How can construction business owners combat the labor shortage?

Michelle StedmanMichelle Stedman

Michelle Stedman

Vice President of Operations

A company’s main asset is its employees. Without an engaged workforce, businesses cannot remain successful. It’s difficult when leaders are wearing many hats, but human resources should be one of the top priorities, with a focus on attracting and retaining top talent. We coach our clients about the importance of having an online recruiting presence, even when you aren’t in the process of hiring.

Also, keep in mind, many job seekers are using their phones to find jobs through social media or Web career pages. So, on top of having a Web presence, your website’s career page must be mobile-friendly for potential employees to research and apply to your company, even when they are on the go.

Another strategy to combat the labor shortage is to retain your current workforce. Developing your current employees’ skillsets to prepare them for future positons within your company is one way to do this. Provide relevant training that paves a career path within your company. When you invest in your employees, they will invest their skills and loyalty in your company. Knowing this, retention will become a compliment to your recruiting strategy.

Michael SmithMichael Smith

Michael Smith

Executive Director
Colorado Construction Institute

The industry can support pre-apprentice training both in high schools and for underemployed and unemployed adults. The Colorado Construction Institute (CCI), is a nonprofit workforce development organization in Colorado that has partnered with our local Home Builders Association (HBA) to do both of these.

CCI offers programs that teach the soft and hard skills necessary to bridge the middle-skills gap. CCI also offers a 
federally-funded YouthBuild program focused on serving high school dropouts and several industry-supported construction training classes for unemployed and underemployed adults that lead to careers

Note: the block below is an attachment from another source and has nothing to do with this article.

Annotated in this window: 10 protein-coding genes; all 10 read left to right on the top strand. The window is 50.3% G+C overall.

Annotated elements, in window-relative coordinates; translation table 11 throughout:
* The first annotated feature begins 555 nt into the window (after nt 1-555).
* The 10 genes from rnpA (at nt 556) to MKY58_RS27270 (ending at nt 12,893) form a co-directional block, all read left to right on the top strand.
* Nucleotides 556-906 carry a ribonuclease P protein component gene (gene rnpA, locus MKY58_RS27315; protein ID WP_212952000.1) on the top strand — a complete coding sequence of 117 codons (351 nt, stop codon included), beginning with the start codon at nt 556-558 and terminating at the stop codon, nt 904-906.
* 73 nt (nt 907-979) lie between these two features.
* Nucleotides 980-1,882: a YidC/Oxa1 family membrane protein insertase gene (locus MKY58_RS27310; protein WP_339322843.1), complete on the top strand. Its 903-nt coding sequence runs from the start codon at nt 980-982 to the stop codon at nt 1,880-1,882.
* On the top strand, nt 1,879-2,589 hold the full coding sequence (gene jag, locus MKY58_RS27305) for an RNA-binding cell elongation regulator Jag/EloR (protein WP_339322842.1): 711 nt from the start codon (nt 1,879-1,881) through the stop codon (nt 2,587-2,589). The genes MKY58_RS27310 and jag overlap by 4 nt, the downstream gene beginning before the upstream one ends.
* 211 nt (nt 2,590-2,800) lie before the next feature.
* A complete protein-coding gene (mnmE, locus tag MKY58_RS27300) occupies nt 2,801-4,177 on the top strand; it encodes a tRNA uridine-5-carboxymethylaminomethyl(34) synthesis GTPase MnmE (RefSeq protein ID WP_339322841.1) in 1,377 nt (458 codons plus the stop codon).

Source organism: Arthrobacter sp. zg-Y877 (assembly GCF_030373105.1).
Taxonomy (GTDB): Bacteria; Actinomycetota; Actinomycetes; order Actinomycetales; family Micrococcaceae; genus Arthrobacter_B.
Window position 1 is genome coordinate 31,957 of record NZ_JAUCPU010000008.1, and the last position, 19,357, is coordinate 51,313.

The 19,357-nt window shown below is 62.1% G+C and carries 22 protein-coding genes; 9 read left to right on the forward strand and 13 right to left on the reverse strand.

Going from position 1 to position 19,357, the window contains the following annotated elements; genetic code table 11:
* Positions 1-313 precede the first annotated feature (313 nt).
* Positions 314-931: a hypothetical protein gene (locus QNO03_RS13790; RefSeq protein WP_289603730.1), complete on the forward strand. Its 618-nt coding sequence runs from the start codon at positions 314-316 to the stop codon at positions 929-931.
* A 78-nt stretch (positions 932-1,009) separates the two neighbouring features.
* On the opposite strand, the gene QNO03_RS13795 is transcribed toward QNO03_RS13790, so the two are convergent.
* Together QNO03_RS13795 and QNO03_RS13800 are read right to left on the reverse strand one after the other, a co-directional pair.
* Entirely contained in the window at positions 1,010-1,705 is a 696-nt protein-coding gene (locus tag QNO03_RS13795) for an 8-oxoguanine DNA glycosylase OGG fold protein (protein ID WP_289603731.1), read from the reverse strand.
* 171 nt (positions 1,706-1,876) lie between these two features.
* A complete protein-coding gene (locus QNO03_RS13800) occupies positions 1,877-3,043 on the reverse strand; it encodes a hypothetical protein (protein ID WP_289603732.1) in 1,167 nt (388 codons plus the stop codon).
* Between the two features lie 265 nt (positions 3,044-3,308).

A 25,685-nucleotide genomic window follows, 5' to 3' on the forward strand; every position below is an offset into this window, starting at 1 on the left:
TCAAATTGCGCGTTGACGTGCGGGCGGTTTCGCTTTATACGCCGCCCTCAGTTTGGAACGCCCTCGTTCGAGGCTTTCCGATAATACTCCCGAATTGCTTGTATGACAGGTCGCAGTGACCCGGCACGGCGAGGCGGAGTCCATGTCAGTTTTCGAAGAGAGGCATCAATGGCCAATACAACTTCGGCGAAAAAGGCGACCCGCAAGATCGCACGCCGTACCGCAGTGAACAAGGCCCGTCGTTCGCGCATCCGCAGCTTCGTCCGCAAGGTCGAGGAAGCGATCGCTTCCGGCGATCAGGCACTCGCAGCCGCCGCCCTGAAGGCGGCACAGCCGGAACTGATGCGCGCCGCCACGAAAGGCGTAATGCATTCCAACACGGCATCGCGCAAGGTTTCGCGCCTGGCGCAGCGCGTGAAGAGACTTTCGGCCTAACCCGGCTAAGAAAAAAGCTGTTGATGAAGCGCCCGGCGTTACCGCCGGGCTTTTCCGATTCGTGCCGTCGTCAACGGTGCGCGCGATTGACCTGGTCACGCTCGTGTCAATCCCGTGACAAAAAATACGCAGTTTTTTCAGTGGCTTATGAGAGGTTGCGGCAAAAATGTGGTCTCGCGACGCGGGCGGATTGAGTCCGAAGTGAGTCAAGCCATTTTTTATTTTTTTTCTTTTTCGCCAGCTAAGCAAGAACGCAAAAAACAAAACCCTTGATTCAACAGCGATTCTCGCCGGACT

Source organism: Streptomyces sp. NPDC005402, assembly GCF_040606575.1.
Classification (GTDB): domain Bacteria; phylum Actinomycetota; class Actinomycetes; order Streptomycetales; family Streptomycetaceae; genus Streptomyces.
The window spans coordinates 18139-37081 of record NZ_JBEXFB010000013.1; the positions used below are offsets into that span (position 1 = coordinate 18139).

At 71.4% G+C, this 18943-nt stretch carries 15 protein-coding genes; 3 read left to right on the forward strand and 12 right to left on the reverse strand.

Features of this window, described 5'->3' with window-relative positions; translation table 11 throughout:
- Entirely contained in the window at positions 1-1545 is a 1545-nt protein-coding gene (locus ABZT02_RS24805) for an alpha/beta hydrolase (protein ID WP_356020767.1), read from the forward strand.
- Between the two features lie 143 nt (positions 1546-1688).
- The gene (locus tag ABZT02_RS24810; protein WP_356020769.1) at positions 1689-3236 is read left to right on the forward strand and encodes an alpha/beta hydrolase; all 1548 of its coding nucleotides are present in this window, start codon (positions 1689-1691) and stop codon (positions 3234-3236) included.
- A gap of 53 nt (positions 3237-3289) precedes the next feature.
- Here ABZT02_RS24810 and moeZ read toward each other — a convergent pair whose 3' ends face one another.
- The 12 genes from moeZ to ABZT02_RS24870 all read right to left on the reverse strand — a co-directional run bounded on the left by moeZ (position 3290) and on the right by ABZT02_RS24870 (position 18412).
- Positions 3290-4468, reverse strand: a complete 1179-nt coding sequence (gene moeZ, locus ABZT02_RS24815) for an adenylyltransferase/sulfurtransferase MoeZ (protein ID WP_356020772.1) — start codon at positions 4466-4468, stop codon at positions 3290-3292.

in residential construction.

To learn more about what CCI has accomplished, visit and CCI also partners with the Home Builders Institute (part of NAHB) to support its pre-apprentice training curriculum with a Construction Training Toolkit, available at For more information about how CCI accomplished this in Colorado, contact me by email at

Sabine HooverSabine Hoover

Sabine Hoover

Content Manager

Findings from FMI’s recent Talent Development Survey and Millennials in Construction research indicate that construction firms might be missing the mark when it comes to engaging and developing employees in the workforce. The problem is that many companies go through the motions and only offer training as a means to keep people up to speed on skills. Such training is commonly offered within a vacuum, and isn’t tied to a comprehensive career plan or long-term performance goals. To overcome these obstacles, companies need to start developing formal learning and career plans. Here is how you can get started:

  • Define critical skills and behaviors.
  • Develop ways to assess and measure current competencies and skill levels within the workforce.
  • Define processes to support and build new skills for younger or less-
experienced employees.
  • Develop well-thought-out career plans that allow employees to understand the knowledge and skills they will need to progress through the organization. Without clear career plans, millennials in particular may feel like they are stuck. This could lead them to look for their next opportunity outside of your company.
To submit a question, email Managing Editor Elizabeth Manning at